But paying off debt is even better than that, because the “return” is guaranteed, Fredrickson explains, as opposed to stock-market returns, which are unpredictable. In some years, retiring debt with an interest rate of even less than 8% will provide a better return than the stock market, he points out. Last year, for example, the S&P 500 returned only 1.4%, including dividends.
“People are always preached to save for retirement, but if you don’t have funds for an emergency,” it may not matter, Pearson says. So an emergency fund must come first.
Cary Guffey, a financial adviser for PNC Investments in Birmingham, Alabama, offers some real-world examples. “You need to just accept that tires are going to blow out, air conditioners are going to stop cooling and kids are going to break windows, even though you have told them a million times not to kick the ball at the neighbor’s house,” he says. “Building up the emergency fund will at least take some of the financial stress out of the equation.”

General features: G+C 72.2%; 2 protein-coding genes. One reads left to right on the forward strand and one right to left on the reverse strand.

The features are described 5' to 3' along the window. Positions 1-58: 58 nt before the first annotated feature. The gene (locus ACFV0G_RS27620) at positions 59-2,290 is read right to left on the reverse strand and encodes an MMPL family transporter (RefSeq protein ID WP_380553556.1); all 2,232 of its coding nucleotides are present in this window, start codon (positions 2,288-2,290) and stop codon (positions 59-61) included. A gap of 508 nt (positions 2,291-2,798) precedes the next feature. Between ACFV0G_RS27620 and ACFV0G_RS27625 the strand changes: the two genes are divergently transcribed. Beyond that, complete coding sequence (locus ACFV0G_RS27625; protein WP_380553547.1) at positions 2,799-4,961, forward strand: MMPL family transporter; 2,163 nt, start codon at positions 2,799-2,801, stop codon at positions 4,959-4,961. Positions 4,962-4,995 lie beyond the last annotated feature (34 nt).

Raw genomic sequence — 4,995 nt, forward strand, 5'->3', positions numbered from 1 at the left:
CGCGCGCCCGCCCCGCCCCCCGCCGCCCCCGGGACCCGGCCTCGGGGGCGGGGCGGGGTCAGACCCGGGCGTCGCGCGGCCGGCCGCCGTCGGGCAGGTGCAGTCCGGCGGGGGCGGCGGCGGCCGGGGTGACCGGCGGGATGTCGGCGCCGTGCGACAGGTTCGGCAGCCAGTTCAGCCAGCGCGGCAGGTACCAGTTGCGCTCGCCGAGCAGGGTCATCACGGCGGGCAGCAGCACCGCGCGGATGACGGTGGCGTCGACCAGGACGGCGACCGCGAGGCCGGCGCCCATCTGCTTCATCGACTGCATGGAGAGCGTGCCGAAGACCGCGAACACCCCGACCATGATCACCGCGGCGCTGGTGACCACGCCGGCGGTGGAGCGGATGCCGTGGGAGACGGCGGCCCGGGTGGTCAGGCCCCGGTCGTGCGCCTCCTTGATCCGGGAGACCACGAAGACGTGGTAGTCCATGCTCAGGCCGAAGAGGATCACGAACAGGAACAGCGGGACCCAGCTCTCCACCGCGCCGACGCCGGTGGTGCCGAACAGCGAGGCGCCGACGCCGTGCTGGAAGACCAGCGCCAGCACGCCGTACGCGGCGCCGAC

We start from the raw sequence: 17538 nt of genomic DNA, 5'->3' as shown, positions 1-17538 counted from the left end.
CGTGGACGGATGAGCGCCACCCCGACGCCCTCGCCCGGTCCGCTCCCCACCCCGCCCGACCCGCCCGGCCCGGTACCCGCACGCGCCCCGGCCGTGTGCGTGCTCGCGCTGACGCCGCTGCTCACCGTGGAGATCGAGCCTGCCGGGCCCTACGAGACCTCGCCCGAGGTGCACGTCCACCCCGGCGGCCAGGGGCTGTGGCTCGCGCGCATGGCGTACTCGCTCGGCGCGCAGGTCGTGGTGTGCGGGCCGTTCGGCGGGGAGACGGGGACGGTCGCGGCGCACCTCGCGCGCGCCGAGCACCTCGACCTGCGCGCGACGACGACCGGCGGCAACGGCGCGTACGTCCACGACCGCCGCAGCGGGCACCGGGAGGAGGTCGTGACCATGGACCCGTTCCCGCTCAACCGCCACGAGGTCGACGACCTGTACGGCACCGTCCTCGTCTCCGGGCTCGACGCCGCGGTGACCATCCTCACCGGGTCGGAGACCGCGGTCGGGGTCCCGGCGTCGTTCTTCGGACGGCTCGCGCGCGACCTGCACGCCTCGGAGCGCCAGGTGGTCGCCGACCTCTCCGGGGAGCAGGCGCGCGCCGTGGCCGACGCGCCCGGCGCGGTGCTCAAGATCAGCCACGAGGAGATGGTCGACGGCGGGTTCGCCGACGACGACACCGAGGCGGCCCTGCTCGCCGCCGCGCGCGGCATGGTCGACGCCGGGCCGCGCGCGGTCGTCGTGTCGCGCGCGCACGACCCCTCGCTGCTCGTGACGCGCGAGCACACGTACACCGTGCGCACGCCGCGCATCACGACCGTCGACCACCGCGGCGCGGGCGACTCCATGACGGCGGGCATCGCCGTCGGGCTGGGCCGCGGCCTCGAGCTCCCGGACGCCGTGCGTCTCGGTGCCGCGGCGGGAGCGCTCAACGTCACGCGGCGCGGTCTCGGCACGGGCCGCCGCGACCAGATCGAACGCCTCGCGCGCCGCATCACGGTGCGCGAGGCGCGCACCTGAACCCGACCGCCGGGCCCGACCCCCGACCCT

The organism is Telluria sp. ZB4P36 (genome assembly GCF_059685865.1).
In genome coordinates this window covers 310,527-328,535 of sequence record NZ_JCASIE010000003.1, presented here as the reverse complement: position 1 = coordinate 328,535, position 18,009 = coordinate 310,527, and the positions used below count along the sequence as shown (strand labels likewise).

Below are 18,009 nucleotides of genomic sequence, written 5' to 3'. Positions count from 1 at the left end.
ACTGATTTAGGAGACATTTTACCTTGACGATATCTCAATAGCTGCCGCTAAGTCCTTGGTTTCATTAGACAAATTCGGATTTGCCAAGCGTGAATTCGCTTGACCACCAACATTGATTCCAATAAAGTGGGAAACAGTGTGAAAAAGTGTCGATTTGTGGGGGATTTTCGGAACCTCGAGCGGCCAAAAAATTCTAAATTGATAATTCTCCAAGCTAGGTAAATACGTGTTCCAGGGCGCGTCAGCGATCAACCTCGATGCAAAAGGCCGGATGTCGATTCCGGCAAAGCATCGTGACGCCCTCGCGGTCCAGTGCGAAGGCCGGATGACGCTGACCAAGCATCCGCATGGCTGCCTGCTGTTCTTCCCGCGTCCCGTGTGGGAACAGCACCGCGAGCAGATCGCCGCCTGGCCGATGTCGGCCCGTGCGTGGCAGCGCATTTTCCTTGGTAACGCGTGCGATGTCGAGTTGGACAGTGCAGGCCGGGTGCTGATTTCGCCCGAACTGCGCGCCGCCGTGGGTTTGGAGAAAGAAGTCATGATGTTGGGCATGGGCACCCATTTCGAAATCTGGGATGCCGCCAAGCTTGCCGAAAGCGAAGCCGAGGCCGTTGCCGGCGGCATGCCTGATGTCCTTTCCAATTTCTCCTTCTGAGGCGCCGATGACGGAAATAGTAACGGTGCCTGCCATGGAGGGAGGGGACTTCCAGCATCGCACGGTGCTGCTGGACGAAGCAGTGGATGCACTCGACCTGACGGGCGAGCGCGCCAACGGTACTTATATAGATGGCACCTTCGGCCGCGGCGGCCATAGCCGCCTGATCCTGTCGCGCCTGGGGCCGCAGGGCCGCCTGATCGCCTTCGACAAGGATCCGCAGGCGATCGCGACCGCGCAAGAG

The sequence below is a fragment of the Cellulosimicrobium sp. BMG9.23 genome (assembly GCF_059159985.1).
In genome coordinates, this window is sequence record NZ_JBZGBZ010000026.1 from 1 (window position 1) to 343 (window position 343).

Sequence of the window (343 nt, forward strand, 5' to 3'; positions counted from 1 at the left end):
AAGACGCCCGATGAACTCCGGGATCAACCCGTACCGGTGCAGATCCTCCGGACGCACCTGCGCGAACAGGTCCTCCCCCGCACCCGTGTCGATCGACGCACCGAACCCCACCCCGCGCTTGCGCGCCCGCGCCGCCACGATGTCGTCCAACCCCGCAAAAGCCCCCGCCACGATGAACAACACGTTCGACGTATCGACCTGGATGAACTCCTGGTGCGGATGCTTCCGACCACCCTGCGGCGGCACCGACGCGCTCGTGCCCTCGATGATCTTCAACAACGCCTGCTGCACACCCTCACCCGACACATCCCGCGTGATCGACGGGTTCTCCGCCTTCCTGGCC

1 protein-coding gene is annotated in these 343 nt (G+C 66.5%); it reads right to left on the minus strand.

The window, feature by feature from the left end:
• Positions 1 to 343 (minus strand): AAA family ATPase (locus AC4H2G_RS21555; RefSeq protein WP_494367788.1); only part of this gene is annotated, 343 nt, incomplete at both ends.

A good rule of thumb is 4 to 6 months’ worth of spending in an emergency fund, Pearson says. San Diego financial adviser Mick Heyman says older people may want a bit more, because of the increased difficulty in finding a new job when you’re older.
Keep in mind, though, that you can multi-task by using a Roth IRA as an emergency fund, since there is no penalty for withdrawing your contributions. But many advisers recommend against mixing your retirement money with your emergency money.
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If you need the money for education, a home or a business